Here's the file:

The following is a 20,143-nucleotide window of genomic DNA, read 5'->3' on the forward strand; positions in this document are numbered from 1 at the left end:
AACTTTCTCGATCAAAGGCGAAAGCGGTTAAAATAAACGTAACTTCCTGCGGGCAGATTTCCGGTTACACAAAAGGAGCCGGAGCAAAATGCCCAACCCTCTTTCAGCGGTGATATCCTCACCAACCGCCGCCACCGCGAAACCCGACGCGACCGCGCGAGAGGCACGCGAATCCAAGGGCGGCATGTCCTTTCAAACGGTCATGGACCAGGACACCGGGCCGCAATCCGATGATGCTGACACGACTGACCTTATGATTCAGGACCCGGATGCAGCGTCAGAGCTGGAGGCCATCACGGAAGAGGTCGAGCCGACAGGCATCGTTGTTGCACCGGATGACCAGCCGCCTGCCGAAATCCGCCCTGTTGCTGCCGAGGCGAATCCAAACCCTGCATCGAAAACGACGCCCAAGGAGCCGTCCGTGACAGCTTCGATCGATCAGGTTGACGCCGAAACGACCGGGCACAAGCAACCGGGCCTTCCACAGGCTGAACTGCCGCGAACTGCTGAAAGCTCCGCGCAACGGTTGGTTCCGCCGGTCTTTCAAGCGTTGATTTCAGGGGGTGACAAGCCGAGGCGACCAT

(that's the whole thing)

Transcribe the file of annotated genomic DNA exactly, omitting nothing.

The following is a 20,143-nucleotide window of genomic DNA, read 5'->3' on the forward strand; positions in this document are numbered from 1 at the left end:
AACTTTCTCGATCAAAGGCGAAAGCGGTTAAAATAAACGTAACTTCCTGCGGGCAGATTTCCGGTTACACAAAAGGAGCCGGAGCAAAATGCCCAACCCTCTTTCAGCGGTGATATCCTCACCAACCGCCGCCACCGCGAAACCCGACGCGACCGCGCGAGAGGCACGCGAATCCAAGGGCGGCATGTCCTTTCAAACGGTCATGGACCAGGACACCGGGCCGCAATCCGATGATGCTGACACGACTGACCTTATGATTCAGGACCCGGATGCAGCGTCAGAGCTGGAGGCCATCACGGAAGAGGTCGAGCCGACAGGCATCGTTGTTGCACCGGATGACCAGCCGCCTGCCGAAATCCGCCCTGTTGCTGCCGAGGCGAATCCAAACCCTGCATCGAAAACGACGCCCAAGGAGCCGTCCGTGACAGCTTCGATCGATCAGGTTGACGCCGAAACGACCGGGCACAAGCAACCGGGCCTTCCACAGGCTGAACTGCCGCGAACTGCTGAAAGCTCCGCGCAACGGTTGGTTCCGCCGGTCTTTCAAGCGTTGATTTCAGGGGGTGACAAGCCGAGGCGACCAT